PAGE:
David Phillips called back again at 7:31, becoming frantic when Desmond started kicking his locked bedroom door. “He’s trying to stab me now!” said David Phillips. Officers at the rear of the home reported the commotion inside.
By the time officer Fliehr kicked open the front door a minute or so later, the house had quieted and Desmond was standing expressionless, still holding the knives, just inside the home’s threshold. Cumber fired his Taser and Desmond “locked up” and went down. A mere seven seconds later, Fliehr and Gagnebin began firing their Glocks.
Cops’ stories conflict
Fliehr, in his initial interview, claimed that Phillips, after being felled by the stun gun, rose with two knives, one in each hand, blades up, and advanced on him and Gagnebin. Phillips, as Fliehr told it, slashed forward from chest high in “windmill” fashion. None of several other officers on the scene saw Phillips holding even one knife after the Tasing – let alone two. A former attorney for the Phillips family argued in court that the evidence was “indisputable” that Phillips was no longer holding knives when shot dead.
Gagnebin, meanwhile, initially said Phillips stood up after being Tased and then immediately reached down and picked up an object he described as a sharp stick with a shiny metal point. Gagnebin said Phillips raised the object above his head and began slashing at the officers. No one else reported seeing Phillips raise his arm in that manner.
“Immediately after standing up,” Gagnebin told investigators on March 18, “he immediately went to the ground to pick up the object. Immediately. Instantaneously …”
Cumber reported that he could not see Phillips’ hands after he got up but that he was moving his right arm horizontally from side to side.
Ramsey opened the April 5 interview by expressing concern about the officers’ well-being and then detailed the meeting’s purpose.
“I wanted to just check back with you guys. First off, how is everything? You guys OK? …
“It’s been a couple of weeks now, and so you’ve had time to kind of process what went on. … Your statements that night were fairly complete but there’s just some things, as obviously we listen to statements, we go out and we see the scene, and then says, ‘Oh, we should have asked that question and get a little clarity on that question.’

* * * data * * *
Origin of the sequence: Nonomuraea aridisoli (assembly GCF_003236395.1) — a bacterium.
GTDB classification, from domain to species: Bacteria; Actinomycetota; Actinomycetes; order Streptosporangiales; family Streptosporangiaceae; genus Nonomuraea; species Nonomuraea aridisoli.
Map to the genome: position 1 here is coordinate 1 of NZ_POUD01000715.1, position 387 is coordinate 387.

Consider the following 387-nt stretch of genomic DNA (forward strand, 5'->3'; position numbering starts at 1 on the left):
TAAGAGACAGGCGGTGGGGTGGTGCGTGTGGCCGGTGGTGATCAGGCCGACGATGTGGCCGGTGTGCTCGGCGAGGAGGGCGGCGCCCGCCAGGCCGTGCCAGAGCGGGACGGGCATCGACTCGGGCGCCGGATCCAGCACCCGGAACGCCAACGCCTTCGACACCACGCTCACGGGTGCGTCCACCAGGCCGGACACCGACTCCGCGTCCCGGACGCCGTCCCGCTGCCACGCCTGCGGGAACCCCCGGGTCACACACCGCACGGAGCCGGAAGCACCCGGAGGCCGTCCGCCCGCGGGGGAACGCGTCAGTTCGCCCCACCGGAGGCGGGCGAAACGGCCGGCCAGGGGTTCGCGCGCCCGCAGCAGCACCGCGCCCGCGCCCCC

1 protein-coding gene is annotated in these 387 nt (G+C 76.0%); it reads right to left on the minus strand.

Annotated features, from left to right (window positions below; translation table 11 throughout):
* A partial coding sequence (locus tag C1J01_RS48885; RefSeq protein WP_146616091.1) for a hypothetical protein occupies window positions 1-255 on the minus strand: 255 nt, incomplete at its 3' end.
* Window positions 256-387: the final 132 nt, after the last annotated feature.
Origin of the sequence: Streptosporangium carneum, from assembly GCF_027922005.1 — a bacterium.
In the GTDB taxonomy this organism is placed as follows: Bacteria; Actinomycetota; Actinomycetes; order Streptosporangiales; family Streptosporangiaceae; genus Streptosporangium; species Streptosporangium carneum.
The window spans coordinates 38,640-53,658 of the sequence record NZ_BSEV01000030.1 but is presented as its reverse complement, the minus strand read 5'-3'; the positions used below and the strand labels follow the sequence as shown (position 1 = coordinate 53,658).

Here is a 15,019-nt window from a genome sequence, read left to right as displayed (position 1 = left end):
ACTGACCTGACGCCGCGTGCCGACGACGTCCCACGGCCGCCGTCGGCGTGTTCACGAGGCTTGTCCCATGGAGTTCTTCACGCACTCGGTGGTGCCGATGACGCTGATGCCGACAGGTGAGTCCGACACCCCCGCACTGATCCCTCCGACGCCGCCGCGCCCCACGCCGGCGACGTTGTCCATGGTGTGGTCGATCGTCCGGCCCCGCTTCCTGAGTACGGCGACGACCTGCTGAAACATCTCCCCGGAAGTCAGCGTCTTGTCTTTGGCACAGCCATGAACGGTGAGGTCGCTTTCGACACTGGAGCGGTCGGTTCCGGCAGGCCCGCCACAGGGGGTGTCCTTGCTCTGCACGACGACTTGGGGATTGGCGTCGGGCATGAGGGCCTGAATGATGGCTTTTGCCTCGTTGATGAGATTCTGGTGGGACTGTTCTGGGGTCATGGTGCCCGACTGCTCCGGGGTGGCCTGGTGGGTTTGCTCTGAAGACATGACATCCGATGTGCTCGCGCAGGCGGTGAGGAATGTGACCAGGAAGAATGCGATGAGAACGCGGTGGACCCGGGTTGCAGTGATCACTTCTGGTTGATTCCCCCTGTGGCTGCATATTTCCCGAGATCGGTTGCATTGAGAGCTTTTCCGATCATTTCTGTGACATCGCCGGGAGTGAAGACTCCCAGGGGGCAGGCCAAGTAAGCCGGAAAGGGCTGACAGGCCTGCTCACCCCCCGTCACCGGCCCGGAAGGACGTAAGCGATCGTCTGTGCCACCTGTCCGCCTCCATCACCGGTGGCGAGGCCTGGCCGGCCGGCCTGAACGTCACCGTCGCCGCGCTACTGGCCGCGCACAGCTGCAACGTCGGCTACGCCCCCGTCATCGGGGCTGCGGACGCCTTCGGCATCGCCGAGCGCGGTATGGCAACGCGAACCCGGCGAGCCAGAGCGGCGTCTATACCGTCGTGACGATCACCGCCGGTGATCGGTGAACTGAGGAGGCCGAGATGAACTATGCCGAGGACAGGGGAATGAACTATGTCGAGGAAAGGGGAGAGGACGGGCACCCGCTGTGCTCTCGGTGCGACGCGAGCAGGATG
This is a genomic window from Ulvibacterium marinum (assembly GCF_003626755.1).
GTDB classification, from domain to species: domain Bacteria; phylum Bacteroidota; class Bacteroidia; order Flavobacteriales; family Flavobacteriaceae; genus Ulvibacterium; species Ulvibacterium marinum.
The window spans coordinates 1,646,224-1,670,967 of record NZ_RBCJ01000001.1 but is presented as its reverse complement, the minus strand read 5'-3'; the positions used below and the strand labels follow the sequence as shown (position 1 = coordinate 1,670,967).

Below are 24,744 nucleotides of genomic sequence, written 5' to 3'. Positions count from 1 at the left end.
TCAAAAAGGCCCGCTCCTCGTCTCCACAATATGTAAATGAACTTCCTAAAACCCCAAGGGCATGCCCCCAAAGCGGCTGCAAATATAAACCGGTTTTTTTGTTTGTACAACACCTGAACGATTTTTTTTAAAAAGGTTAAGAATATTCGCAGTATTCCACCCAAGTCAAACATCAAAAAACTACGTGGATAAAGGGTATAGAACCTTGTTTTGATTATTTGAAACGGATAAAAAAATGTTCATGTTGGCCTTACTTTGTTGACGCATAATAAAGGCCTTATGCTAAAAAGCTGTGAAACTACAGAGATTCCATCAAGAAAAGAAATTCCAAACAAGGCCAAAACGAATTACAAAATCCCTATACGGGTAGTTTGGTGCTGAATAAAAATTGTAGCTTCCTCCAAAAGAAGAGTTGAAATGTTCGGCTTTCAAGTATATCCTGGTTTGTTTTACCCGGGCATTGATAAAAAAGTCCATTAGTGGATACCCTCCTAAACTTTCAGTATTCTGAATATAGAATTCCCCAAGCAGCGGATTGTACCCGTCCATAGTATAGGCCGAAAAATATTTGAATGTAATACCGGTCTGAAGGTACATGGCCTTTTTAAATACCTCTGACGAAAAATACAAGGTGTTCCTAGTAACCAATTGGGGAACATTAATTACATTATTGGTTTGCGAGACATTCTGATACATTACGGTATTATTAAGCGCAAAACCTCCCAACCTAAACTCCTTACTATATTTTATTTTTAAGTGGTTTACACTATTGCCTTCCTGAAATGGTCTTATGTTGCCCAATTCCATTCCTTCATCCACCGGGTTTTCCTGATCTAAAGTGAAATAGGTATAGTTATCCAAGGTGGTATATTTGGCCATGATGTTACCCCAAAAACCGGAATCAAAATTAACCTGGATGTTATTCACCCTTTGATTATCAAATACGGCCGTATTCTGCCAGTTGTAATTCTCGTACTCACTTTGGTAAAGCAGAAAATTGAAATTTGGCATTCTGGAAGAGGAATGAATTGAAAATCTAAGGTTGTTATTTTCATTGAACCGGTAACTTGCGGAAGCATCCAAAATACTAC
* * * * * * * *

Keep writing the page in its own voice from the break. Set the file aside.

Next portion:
“And I’m having you all three together today to see also if anything that one says sparks a memory. Now, it’s real important to understand that you don’t substitute one person’s memory for the others’. Only if it sparks something. I expect that your memories of this event – and that’s just basic psychology and basic physiology of the brain — are going to be slightly different. So again, don’t substitute someone else’s but if it sparks something: ‘Oh yeah, now, you’re right, I do remember it was that way.’ And that is fine and that is what our purpose here today is. …
“So … is there anything about that night … in your memory as you process it, something that has come up that you want to say, ‘You know, I said this but I’m thinking maybe that wasn’t correct.’ Or some additional fact that didn’t come out that night?”
Gagnebin’s memory ‘sparked’
The officer whose memory seemed to do the most “sparking” on April 5 was Gagnebin. He both added new details and contradicted his own account from three weeks earlier about how quickly Phillips reached down for the object. At the joint interview, Gagnebin claimed for the first time that Phillips was moving his arms even before standing up – something no other officer reported. Gagnebin also said that after Phillips “shoots up” following the Tasing, “I see him trying to fight through or break one of the probes. … I can’t tell if there’s anything in his hands.”